Minneapolis College Commemorates the Basilica’s 150th Year
For more than a century, Minneapolis College and the Basilica have stood side-by-side as neighbors along Hennepin Avenue with the common mission of creating hope and serving the needs of the community. The remarkable intersections in time between the two institutions tell an inspired story.
“As the Basilica celebrates its 150th anniversary, it is an ideal time to reflect upon its importance to the community and the cherished neighbor it has been to Minneapolis College,” said President Sharon Pierce.
On May 31, 1914, the Cathedral celebrated its first Mass at its current location on Sixteenth Street and Hennepin Avenue. On December 14 that year, the College was founded with 83 girls and eight teachers as the Girls Vocational School by education pioneer Elizabeth Fish.
In 1917, the Cathedral’s parishioners set aside construction on the building to focus on the war effort by opening a Red Cross center. Meanwhile, 36 students in the College’s first graduating class completed their programs in homemaking, junior nursing, dressmaking, millinery and commercial training.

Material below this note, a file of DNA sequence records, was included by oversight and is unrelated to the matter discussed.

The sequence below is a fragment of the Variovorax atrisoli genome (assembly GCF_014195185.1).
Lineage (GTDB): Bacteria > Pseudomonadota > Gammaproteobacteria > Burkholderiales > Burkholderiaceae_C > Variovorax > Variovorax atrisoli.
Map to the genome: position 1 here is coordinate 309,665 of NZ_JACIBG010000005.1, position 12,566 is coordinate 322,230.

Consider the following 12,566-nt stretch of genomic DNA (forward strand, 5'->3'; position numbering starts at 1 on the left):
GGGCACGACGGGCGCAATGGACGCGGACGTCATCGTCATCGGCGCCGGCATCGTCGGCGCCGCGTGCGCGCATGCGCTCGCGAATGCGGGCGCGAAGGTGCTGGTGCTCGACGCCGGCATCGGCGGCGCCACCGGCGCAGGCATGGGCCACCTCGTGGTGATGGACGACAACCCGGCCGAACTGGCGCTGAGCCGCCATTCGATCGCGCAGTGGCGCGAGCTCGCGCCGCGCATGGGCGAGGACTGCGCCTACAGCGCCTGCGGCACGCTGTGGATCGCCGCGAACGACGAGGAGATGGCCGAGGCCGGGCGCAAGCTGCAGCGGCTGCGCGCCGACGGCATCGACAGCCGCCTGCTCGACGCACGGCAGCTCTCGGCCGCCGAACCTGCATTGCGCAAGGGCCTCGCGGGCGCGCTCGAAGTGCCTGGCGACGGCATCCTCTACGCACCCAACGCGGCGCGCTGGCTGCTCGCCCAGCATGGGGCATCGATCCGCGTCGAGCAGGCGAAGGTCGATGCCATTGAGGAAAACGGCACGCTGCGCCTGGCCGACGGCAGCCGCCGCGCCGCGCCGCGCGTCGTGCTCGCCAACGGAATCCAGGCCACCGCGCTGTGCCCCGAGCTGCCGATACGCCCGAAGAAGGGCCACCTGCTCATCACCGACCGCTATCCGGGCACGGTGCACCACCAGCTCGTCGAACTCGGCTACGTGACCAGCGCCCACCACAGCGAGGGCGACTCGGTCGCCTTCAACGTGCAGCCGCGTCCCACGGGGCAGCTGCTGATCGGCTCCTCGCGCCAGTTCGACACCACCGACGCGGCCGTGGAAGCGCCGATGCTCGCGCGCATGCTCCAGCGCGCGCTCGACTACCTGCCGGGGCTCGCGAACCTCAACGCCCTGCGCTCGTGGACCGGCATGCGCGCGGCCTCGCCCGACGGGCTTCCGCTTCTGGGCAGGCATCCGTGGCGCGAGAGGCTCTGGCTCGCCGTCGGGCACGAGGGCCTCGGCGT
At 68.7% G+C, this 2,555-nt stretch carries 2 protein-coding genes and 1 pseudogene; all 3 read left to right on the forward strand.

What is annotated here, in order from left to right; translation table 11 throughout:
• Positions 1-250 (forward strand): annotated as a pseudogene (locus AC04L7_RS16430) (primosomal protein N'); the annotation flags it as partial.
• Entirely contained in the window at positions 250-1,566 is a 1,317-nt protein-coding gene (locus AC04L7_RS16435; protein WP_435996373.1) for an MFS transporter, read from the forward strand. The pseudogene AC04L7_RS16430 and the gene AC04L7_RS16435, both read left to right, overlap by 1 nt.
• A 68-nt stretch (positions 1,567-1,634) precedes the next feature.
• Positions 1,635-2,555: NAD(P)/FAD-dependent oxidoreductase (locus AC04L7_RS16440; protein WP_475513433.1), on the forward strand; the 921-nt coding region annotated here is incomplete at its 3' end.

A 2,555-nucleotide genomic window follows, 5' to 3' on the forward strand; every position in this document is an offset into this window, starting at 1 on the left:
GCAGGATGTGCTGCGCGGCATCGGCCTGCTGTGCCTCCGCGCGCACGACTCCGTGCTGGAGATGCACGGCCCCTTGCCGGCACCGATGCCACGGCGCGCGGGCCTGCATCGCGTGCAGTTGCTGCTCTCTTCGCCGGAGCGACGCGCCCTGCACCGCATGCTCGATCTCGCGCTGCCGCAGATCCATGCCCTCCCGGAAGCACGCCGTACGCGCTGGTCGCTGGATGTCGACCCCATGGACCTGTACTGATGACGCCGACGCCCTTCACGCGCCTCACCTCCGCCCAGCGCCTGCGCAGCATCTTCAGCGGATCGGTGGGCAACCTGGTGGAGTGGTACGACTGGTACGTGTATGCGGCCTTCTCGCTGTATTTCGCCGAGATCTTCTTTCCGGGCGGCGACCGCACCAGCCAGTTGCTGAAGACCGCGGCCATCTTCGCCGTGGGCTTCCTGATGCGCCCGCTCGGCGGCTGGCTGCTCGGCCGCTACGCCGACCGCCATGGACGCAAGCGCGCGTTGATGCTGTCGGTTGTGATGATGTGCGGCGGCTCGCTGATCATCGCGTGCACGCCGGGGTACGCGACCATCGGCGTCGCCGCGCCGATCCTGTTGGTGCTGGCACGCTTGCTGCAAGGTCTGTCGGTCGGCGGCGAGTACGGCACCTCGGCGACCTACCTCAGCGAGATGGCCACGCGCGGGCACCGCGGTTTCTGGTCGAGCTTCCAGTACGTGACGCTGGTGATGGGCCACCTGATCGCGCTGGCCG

In 1921, construction on the interior of the Cathedral was completed just as the first boys were being admitted to the College to prepare them for careers in the electrical, auto mechanics, telegraphy and printing industries.
In the 1940s, hundreds of Basilica parishioners served with the armed forces, knitted and sewed garments, made surgical dressings and helped with hospital work. At that time, the number of students at the College had grown to 2,250.
The new freeway system constructed adjacent to the Cathedral and College in the 1960s brought significant change to both institutions as automobile access was improved, traffic increased, neighborhood dynamics changed and the College established open enrollment.
The 1980s was a time of growth for both institutions, now firmly established as recognizable entities on the western edge of Minneapolis. The Basilica began a major restoration effort as the College’s vocational and technical facilities spanned its 418,000-square-foot campus.
Radical shifts in the 1990s brought greater visibility to the area with the introduction of an annual rock concert at the Basilica to raise funds for restoration and outreach ministries as well as the merging of Minneapolis Technical College and Minneapolis Community College now serving a broader segment of the city’s population.
Since the turn of the century, these two neighboring institutions have continued to advance their shared mission to serve the community through continually expanding their facilities, outreach and offerings. Pierce continued, “The stretch of Hennepin Avenue they watch over has become a symbol of hope, inclusivity, growth and unity in social well-being.”